Kathleen White, a graduate of Manhattan College’s class of 2014 with a B.A. in peace studies and history, and a resident of Keansburg, N.J., was recognized with the Joseph J. Gunn Alumni Medal on May 15 at the Spring Honors Convocation. White will graduate on May 18 at the College’s 172nd Commencement along with some 750 classmates.
The Joseph J. Gunn Alumni Medal is one of the College’s highest undergraduate student honors. The award is given to a graduating senior who has made a significant contribution to the College during his or her undergraduate career.
“In my time at the College, I’ve nominated one or two students nearly every year for the Gunn Medal,” said Lois Harr, director of Campus Ministry and Social Action. “This year, I believed that Kathleen White was the best candidate for the award. Without a doubt, she possesses clear and convincing evidence of character, maturity and leadership, and she brings honor to Manhattan College in all her endeavors.”
Since White’s freshman year, she has remained active in the student organization JustPeace, which spreads awareness and takes action on social issues worldwide. She has served as president for the last two years, and has helped to plan and facilitate several events on a variety of human rights issues, including the usage of child soldiers, as well as the social and political situation, in the Congo, and the Harkin-Engel Protocol to eliminate child and adult labor in the growing and processing of cocoa beans.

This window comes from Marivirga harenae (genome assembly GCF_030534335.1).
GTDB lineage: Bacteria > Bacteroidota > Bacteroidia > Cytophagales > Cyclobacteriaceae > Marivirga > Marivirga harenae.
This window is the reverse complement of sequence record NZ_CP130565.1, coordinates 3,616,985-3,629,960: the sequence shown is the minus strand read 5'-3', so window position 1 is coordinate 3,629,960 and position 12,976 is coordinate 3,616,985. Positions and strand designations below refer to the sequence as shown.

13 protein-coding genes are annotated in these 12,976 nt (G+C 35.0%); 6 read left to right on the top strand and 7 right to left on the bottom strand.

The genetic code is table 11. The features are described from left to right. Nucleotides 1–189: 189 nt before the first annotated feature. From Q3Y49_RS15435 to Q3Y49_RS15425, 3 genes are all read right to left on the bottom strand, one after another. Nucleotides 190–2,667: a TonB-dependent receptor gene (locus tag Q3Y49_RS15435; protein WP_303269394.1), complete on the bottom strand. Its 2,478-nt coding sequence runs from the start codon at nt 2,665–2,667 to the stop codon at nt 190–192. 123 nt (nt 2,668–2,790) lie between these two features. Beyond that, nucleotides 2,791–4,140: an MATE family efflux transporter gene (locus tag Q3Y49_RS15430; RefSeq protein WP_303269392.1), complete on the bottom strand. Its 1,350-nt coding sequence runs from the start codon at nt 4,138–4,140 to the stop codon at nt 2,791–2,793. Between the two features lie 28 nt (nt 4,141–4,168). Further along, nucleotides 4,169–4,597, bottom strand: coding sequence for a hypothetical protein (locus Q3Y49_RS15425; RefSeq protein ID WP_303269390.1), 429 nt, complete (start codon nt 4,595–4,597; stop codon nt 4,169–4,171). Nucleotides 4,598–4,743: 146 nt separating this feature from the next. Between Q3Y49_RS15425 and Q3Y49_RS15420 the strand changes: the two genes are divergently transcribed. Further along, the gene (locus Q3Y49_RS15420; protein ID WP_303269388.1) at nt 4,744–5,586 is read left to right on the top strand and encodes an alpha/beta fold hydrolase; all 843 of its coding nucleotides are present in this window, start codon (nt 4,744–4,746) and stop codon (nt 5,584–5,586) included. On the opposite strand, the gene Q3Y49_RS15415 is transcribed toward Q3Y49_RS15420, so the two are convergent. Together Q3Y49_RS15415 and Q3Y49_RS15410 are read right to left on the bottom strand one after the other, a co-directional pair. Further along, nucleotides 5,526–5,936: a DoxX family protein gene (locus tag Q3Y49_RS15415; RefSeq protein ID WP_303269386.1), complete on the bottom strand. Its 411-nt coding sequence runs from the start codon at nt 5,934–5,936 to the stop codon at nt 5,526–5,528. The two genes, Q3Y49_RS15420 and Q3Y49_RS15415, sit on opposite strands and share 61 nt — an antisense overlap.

Last summer, White was accepted into the Jasper Summer Research Scholars program and received funding to conduct research with a professor on the role of NGOs in South African education. Throughout her four years at the College, she was active in the following honor societies: Phi Beta Kappa (liberal arts and sciences), Epsilon Sigma Pi (the oldest College-wide honor society), and Phi Alpha Theta (history). She also worked with the College’s Campus Ministry and Social Action department, the Center for Academic Success, and the Holocaust, Genocide and Interfaith Education Center.
In addition to White’s passion for social issues, she is committed to helping others through the College’s Lasallian Outreach Volunteer Experience (L.O.V.E.). L.O.V.E. offers service and social justice immersion experiences, and White participated in two trips to Jamaica to work with a community orphanage for children with severe disabilities. She also acted as a mentor and tutor for prisoners in a Criminal Justice Ethics course at Rikers Island.
After graduation, White will spend the next year with the Jesuit Volunteer Corps as an outreach coordinator at the Campaign for the Fair Sentencing of Youth in Washington, D.C.
“I’m really excited to be working with the Jesuit Volunteer Corps because it’s an opportunity to focus directly on service and social justice while living simply with other like-minded individuals,” White said.